Olympus partnership to train more professionals in cancer screening



LJMUEndoscopy Training1

Liverpool John Moores University is set to train more people in diagnosing cancer thanks to a partnership with global optics firm Olympus.

Bowel cancer rates in the North West were among the highest in the country last year while waiting lists have been lengthening due to the coronavirus pandemic.

LJMU’s School of Nursing and Allied Health has worked with the Mersey School of Endoscopy to become one of the leading centres in training NHS professionals in endoscopy – a procedure to look inside the body by inserting a camera via a tube called an endoscope, widely used to diagnose and treat bowel cancer, stomach ulcers and other conditions.

Now, working with leading medical supplier Olympus, the university aims to broaden the range of clinical staff qualified to use the equipment, and step up the rate of diagnosis.

State-of-the-art kit

The School has just installed two state-of-the-art endoscopy stacks provided by the firm as part of an established partnership, which also sees Olympus train technicians and share educational materials for students.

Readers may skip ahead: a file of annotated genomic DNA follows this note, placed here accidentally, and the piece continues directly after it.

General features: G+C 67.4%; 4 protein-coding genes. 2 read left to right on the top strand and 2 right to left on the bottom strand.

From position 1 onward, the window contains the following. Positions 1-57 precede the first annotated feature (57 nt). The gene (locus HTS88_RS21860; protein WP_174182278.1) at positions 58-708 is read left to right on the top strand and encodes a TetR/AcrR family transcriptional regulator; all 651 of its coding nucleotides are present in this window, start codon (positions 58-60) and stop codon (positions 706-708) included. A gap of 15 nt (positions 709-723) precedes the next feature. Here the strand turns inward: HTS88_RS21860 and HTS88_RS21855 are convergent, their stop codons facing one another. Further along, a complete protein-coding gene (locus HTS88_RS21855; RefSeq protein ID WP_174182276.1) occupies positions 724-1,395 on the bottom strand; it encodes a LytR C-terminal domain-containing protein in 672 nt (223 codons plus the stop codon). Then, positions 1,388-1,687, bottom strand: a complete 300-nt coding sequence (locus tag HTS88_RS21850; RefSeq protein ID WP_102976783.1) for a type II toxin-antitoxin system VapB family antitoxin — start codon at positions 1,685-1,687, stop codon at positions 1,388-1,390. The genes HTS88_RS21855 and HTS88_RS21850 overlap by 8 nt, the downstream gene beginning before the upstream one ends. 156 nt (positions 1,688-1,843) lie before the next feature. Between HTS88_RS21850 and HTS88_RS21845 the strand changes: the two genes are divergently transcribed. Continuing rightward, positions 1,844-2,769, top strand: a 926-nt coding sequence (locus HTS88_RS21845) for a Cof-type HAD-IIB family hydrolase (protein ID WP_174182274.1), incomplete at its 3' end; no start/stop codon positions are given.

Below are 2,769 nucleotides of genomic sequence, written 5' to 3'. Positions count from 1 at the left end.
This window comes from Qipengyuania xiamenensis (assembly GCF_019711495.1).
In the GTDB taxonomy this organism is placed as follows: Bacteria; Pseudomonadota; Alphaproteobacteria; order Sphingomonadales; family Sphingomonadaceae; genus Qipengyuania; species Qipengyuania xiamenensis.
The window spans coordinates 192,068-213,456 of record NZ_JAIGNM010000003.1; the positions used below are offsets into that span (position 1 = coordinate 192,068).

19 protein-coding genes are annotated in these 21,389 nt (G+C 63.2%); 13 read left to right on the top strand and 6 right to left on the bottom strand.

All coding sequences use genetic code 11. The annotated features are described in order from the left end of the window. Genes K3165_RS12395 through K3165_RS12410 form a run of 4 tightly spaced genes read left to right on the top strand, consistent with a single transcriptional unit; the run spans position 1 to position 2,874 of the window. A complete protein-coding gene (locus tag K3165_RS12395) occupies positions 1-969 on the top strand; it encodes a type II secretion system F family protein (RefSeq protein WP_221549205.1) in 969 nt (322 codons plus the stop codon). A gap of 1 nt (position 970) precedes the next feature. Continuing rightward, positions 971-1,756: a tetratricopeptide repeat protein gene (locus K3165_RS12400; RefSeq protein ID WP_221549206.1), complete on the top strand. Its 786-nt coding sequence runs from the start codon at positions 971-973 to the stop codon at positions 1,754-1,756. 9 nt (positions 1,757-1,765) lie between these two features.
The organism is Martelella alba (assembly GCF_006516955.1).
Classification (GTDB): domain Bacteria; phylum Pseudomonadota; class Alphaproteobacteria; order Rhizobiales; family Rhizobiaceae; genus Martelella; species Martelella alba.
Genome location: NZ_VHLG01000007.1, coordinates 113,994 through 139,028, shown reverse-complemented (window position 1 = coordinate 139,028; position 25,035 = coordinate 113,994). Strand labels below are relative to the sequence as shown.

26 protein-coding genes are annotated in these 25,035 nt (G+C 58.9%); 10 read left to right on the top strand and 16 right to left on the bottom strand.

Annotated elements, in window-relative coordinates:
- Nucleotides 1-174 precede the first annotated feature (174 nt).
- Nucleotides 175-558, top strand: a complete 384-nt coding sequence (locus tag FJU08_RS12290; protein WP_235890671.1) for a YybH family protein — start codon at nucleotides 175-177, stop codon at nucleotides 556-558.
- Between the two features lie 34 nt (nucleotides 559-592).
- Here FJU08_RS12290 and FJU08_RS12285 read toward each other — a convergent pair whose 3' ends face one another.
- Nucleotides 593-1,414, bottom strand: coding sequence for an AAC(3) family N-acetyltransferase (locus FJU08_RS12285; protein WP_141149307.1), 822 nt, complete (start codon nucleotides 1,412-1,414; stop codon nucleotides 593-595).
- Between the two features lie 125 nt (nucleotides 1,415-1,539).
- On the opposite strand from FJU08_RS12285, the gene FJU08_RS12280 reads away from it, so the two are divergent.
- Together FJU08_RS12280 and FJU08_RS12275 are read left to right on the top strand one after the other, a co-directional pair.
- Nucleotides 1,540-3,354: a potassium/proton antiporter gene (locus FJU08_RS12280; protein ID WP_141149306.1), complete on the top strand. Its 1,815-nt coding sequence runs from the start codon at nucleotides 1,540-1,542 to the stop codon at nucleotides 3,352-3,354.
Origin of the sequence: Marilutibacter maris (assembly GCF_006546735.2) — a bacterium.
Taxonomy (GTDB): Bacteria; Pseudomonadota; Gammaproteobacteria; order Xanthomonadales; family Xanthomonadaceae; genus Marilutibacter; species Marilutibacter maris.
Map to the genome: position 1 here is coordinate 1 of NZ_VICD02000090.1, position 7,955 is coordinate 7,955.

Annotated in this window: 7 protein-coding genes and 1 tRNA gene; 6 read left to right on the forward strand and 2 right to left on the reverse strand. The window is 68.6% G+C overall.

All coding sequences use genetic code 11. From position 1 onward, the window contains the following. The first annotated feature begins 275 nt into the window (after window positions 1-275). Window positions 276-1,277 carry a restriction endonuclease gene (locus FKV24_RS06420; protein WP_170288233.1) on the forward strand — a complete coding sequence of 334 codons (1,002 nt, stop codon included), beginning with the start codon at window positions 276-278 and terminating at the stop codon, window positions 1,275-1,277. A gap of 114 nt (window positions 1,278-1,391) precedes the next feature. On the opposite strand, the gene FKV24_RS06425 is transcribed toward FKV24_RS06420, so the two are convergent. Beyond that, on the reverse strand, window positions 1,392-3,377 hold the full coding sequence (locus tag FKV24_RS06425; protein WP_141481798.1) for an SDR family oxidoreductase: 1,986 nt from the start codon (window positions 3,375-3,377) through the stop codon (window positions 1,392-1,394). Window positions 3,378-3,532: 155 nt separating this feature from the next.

"The support from Olympus will help us to address cancer diagnostic requirements across the country" - Sue Baker, Senior Lecturer in Nursing

 

Sue Baker, a senior lecturer in the Advanced Practice Team at LJMU, said: “We are thrilled with the support from Olympus which will help us to address cancer diagnostic requirements across the country and have a significant influence on workforce capacity and skills in endoscopy.

“This is an outstanding partnership for the university and together we can offer health professionals the latest equipment to train on in our superb simulation training suites in central Liverpool.”

Kelly Stacey, Head of Professional Education at Olympus, said: “Olympus is proud to partner with LJMU to support this leading institution in the provision of all aspects of endoscopy education. By working with LJMU, Olympus can support educational opportunities to the workforce of the future which can help address capacity challenges facing the NHS.”

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Nurses and health professionals

The LJMU training is predominantly postgraduate, or continuing professional development (CPD), aimed at nurses and allied health professionals.

The university works closely with the Mersey School of Endoscopy (MSE), based at the Royal Liverpool University Hospital, to provide professionally regulated training – which was previously entirely hospital-based but it now more suited elsewhere.

“We deliver all the taught sessions and simulated practice here at LJMU which relieves pressure on the hospital and means we can teach larger groups,” added Sue.

MSE director Dr Paul Collins, commented: “Our collaboration with LJMU in endoscopy training has now been formalised in a Memorandum of Understanding. The university’s support through the provision of a state-of-the-art endoscopy training facility, simulation facilities and expertise from academic and technical staff has been key to the success of a number of joint ventures.”



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